rochs77
 
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Rich Ochs
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Re:User Review
Thinking about this a little more, like I mentioned in the begining of the article, if you have the right people this is a great game. If I had someone that liked playing this a lot, I would probably bump it up to a 7-8.

rochs77
 
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Rich Ochs
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Re:User Review
Craig Viau (#6165),

Actually, after further deliberation (and plays), I realized I may have been a little harsh on the mechanics of the game. I have upgraded my overall score to 7, and since I have yet to give out a 10, this says quite a bit. I think the highest score I have given for any game is an 8. Thanks for the comment and nudging me to re-evaluate my evaluation .
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Rich Ochs
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Re:User Review
Due to a comment on my article, I put Hellas through some more gameplay and decided that I may have been a little harsh on the mechanic of the game. I have since upgraded my overall score to a 7, as is reflected in my comment on the game as well. Take into consideration that the highest score (I think) that I have given any game is an 8, this does this nice little game justice.

Rich
 
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Kenneth Wofford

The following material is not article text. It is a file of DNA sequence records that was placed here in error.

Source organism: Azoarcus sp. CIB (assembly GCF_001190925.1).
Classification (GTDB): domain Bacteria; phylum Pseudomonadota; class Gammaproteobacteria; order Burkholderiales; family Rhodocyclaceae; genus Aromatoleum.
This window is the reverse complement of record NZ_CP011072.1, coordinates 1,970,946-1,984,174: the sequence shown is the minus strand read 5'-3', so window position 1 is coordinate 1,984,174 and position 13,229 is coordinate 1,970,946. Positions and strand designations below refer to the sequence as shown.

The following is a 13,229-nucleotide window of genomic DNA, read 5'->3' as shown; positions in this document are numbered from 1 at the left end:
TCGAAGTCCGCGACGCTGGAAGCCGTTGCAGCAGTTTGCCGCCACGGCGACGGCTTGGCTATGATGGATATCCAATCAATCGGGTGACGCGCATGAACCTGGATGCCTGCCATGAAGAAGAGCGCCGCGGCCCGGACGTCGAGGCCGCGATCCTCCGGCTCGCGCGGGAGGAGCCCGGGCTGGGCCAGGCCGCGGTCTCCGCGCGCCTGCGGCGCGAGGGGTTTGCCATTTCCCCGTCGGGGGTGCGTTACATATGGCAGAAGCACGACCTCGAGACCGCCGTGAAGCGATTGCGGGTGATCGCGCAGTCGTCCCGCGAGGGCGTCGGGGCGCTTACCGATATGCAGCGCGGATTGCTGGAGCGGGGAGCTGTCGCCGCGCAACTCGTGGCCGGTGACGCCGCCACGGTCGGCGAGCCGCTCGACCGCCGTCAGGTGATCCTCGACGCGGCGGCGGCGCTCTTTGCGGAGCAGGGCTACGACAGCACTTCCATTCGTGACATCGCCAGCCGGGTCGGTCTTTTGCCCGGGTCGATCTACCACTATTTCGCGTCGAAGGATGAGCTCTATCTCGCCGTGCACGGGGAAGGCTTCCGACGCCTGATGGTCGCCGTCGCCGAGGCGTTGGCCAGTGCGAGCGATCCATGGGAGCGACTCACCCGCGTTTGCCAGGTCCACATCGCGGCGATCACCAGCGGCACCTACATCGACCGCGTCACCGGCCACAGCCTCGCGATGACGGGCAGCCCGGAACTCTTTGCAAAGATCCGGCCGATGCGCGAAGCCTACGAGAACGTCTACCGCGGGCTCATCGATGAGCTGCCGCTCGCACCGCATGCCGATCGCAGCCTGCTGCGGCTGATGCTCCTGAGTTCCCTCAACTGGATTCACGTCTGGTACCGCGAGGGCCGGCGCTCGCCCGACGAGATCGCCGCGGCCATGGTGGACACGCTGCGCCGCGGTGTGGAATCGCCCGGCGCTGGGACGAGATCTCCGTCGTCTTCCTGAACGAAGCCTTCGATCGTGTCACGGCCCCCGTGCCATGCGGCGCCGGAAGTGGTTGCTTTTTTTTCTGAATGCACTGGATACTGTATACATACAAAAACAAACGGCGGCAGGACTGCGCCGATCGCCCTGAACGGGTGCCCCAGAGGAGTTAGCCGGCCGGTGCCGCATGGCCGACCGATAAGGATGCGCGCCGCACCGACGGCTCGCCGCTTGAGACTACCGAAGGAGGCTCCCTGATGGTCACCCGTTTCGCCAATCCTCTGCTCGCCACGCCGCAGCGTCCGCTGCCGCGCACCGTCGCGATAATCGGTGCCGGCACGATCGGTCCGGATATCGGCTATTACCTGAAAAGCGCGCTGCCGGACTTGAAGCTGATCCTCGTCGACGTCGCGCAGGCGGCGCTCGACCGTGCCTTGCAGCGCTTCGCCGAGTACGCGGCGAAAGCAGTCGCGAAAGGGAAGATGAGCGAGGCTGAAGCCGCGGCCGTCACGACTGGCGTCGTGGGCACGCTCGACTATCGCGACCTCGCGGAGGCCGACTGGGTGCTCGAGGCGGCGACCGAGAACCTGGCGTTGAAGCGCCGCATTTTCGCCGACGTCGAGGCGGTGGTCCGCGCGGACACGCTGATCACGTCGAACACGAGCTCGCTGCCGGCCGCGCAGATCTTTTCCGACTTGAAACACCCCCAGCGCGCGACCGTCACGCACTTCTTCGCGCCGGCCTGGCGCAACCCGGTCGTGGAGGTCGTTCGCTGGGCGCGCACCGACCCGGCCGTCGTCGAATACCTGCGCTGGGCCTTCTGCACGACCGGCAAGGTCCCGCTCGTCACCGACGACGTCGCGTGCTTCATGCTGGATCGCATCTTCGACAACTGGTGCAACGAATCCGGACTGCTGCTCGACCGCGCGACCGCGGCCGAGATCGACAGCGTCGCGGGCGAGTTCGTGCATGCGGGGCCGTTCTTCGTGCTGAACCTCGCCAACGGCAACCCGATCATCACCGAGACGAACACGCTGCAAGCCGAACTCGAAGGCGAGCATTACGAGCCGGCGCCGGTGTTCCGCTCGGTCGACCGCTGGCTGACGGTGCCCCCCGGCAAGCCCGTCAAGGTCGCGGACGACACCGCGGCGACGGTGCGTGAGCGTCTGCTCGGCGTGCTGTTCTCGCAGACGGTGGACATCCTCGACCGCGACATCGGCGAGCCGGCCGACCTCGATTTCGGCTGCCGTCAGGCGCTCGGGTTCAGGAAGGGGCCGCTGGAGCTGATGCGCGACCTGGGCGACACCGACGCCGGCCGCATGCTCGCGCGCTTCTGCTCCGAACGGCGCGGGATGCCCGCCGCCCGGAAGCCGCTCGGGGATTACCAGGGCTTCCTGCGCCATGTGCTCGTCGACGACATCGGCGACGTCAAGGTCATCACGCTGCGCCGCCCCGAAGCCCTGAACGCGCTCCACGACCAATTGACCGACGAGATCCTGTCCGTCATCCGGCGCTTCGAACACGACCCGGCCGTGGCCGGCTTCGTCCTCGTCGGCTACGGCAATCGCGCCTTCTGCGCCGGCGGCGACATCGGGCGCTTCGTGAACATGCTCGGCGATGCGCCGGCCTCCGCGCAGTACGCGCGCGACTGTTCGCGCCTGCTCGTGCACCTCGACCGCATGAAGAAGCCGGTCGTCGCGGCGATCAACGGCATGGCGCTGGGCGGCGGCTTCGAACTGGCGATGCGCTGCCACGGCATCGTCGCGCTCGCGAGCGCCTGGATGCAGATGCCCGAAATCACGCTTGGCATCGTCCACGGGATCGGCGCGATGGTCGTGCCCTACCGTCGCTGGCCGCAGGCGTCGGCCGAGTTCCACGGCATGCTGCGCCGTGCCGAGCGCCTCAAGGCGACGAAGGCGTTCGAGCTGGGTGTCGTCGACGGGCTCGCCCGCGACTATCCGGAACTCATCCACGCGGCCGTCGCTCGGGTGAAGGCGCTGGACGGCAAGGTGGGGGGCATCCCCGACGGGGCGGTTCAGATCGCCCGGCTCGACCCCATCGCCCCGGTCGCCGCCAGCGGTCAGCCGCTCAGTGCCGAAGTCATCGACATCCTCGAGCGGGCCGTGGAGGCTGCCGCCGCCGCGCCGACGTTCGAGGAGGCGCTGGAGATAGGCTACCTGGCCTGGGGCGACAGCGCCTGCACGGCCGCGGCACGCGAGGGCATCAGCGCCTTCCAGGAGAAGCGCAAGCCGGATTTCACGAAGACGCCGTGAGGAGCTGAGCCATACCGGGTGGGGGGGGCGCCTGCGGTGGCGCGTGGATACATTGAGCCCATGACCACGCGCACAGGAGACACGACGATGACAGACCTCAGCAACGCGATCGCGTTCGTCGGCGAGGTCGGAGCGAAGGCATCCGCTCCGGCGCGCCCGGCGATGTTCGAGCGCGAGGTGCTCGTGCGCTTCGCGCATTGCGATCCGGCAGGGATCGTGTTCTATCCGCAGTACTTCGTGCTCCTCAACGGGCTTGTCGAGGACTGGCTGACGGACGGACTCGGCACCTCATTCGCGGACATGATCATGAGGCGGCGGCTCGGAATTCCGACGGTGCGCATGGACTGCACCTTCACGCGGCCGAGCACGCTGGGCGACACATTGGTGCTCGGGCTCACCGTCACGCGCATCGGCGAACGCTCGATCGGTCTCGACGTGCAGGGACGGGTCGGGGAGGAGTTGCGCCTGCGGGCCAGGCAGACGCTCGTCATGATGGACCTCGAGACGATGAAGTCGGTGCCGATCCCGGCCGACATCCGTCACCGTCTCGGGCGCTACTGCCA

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Bethesda
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Re:User Review
Craig, This is a game where you would like to do a lot but are forced to do only a little. With only 30 Greeks total to hold 10 cities at the end, it tends to run tight. Do I voyage and try to add a city that way? Do I build up more troops for a future campaign? Are the god cards in my favor and it is the best time to displace my enemy from his? Is holding that temple city worth extending my lines? What god cards are my opponent probably holding? It tends to be a self balancing game. Some people complain about the luck factor of the game, but the number of cards is limited and their appearance becomes somewhat more predictable.
 
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Scott Muldoon (silentdibs)
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Re:User Review
Craig,

My strategy tends to focus around minimizing my border with the other player, securing that border, and then voyaging to fill ou my cities to ten. Sometimes, depending on the vagaries of the setup, it is very hard to get out of "phase one," and my opponent and I struggle back and forth with relatively open borders. Still, I can't remember a game that ended without voyaging.
 
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Eliot Hemingway
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Re:User Review
Voyaging is incredibly importent. Early game, if you can discover and secure a temple you have a huge advantage. As for late game, I think 90% of my games end with a double voyage to get to ten cities. I've never seen a player wiped out - it's almost impossible and if you have the lead you are usually better off reinforcing and voyaging. If you fight the game extends longer, giving your opponent a chance to recoup his losses.

Securing a border can be very useful. However, the "Invade a non-ajacent city" and "Swap cities with an opponent" cards are ready-made to counter it.